We parents know that teaching our kids about personal finance is something of real value for it will help them learn to manage their own finances successfully through their adult life. In fact, looking back when we were kids, don’t you wish we’ve been taught more about money? Well, now that you’ve learned more about managing your personal finances better, you’d want your children not to make the same mistakes you did, right?
After all, it’s not something kids learn and just pick up in school, and, until they get to be grown ups and discover for themselves firsthand what budgeting, saving and spending are all about, they’d be totally clueless as regards the challenges and benefits that come with managing money.
What makes us write about this topic is the ABNormal Return’s blog post about prioritizing your life. Kids should be our number one priority and their education especially their financial education should come second.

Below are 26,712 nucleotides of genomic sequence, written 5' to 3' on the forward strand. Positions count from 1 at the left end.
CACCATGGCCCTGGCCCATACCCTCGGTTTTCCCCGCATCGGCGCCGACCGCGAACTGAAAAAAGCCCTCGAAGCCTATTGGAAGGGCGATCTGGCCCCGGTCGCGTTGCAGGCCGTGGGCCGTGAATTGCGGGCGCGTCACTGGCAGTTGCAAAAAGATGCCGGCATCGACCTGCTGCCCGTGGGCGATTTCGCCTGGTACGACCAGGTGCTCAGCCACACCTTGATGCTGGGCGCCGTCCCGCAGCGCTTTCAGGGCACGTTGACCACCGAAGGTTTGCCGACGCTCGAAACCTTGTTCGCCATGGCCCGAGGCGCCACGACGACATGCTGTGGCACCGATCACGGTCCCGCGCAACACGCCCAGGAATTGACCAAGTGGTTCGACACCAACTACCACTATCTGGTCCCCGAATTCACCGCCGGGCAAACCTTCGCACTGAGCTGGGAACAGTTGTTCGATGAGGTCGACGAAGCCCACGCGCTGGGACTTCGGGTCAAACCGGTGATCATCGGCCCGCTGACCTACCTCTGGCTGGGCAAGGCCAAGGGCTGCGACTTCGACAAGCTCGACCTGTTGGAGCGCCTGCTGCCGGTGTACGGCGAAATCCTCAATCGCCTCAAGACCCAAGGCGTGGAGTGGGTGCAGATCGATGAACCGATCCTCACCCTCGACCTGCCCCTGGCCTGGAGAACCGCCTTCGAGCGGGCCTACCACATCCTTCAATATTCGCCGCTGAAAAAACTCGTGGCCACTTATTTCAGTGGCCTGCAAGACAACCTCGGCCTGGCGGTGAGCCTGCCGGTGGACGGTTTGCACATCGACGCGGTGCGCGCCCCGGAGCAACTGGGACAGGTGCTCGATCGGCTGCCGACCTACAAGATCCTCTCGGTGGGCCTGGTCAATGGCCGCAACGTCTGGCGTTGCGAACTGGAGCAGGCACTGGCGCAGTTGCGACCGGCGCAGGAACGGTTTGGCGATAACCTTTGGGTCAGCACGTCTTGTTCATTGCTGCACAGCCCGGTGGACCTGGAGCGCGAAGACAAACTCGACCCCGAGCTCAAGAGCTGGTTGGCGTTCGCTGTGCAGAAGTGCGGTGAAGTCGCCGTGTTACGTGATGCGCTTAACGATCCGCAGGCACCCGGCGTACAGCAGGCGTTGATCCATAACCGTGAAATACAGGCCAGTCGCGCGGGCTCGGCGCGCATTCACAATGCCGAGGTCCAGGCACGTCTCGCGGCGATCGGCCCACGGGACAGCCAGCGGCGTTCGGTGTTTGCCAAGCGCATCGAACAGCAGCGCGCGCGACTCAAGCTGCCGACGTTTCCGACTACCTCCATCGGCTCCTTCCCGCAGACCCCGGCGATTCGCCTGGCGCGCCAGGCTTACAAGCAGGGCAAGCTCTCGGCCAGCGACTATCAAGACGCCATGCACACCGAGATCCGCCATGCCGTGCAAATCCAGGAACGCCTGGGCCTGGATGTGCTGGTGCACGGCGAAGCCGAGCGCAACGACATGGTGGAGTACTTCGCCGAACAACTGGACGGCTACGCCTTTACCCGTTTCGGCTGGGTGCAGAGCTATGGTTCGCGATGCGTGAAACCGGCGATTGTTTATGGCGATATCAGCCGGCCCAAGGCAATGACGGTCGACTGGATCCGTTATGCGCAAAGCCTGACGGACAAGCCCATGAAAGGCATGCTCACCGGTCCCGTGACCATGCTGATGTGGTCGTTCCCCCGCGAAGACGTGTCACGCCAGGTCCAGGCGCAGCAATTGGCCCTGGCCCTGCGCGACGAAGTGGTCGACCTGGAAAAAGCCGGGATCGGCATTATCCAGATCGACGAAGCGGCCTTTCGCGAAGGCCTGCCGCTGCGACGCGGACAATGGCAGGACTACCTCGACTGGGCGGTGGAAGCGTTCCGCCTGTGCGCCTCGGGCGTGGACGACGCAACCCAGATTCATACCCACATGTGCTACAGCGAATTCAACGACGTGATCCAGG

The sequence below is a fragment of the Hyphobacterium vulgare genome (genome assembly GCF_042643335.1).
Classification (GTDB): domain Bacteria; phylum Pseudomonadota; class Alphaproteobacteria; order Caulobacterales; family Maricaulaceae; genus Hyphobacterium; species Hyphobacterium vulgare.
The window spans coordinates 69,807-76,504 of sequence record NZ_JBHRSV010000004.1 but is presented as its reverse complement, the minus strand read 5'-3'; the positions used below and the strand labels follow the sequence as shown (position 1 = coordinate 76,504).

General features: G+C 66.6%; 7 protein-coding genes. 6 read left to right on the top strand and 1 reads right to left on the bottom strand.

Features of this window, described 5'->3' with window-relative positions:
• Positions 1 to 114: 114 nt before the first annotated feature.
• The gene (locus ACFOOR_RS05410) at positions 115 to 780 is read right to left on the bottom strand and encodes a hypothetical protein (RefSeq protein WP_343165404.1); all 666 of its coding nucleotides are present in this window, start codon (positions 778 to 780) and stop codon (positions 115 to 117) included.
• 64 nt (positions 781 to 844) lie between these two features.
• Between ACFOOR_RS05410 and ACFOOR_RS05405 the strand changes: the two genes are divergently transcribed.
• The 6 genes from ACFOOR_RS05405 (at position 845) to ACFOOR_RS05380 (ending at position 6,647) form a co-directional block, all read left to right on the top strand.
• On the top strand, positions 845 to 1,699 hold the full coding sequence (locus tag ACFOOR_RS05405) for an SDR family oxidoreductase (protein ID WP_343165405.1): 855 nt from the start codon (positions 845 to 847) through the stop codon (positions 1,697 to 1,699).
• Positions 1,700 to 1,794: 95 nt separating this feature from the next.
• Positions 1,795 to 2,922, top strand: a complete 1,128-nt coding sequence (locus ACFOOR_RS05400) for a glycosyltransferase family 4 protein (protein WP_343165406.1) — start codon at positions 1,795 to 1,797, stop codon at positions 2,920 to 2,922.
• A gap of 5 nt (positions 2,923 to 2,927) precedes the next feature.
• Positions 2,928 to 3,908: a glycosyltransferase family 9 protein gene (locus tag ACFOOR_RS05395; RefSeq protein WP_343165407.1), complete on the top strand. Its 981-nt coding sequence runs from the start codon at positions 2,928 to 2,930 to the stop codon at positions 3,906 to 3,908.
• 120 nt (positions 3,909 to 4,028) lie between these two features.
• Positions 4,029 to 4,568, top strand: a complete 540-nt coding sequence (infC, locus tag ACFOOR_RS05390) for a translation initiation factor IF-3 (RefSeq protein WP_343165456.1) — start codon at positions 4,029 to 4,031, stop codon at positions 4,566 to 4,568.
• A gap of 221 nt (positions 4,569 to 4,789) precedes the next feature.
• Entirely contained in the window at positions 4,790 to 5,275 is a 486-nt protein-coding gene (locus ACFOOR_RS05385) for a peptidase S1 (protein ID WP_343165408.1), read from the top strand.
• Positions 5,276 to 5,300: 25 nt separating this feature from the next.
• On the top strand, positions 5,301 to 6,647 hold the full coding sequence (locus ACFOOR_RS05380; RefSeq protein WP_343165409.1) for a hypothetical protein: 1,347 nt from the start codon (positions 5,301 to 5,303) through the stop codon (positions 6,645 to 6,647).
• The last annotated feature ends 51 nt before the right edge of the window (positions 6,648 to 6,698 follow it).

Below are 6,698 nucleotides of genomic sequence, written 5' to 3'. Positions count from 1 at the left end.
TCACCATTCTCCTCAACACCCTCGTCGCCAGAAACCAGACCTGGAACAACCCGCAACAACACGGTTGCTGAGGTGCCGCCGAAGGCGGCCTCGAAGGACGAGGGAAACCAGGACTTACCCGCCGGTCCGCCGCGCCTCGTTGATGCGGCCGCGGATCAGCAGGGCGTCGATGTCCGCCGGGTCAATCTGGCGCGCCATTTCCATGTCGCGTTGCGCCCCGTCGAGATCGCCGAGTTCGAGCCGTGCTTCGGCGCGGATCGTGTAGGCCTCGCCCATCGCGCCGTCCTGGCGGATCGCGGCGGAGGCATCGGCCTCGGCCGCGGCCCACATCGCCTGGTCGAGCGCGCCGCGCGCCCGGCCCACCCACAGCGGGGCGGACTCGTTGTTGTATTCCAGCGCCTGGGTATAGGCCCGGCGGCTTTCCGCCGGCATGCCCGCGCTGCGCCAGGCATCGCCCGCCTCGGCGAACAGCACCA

The Important Things You Should Teach Your Kids
The experts say that financial education should begin as early as possible in one’s life. So, if you happen to be a mom or dad with school age children, you can start teaching and helping them to build skills in soundly managing money. What follows are the three important aspects regarding money they need to know about:
1) The Values And Benefits Of Learning How To Save
The minute your kids learn how to count and get to be familiar with figures, you should go about teaching them the fundamentals of saving and the value of money. Encourage them to save coins in a clear crystal jar while making them understand how small amounts have a way of summing up to larger amounts … something they can set aside for a rainy day or for something that’s really important.
Those cute, nice and attractively colored piggy banks are a great idea, but kids don’t get to see how the money is piling up. A tall transparent jar should do the trick. Last week there were just several dimes and quarters, this week the pile is just a bit higher. Spend a little time talking to them about this and make a big deal out of it. It’s not going to hurt either to bring them along when making a deposit at the bank. It’ll reinforce their learnings about saving.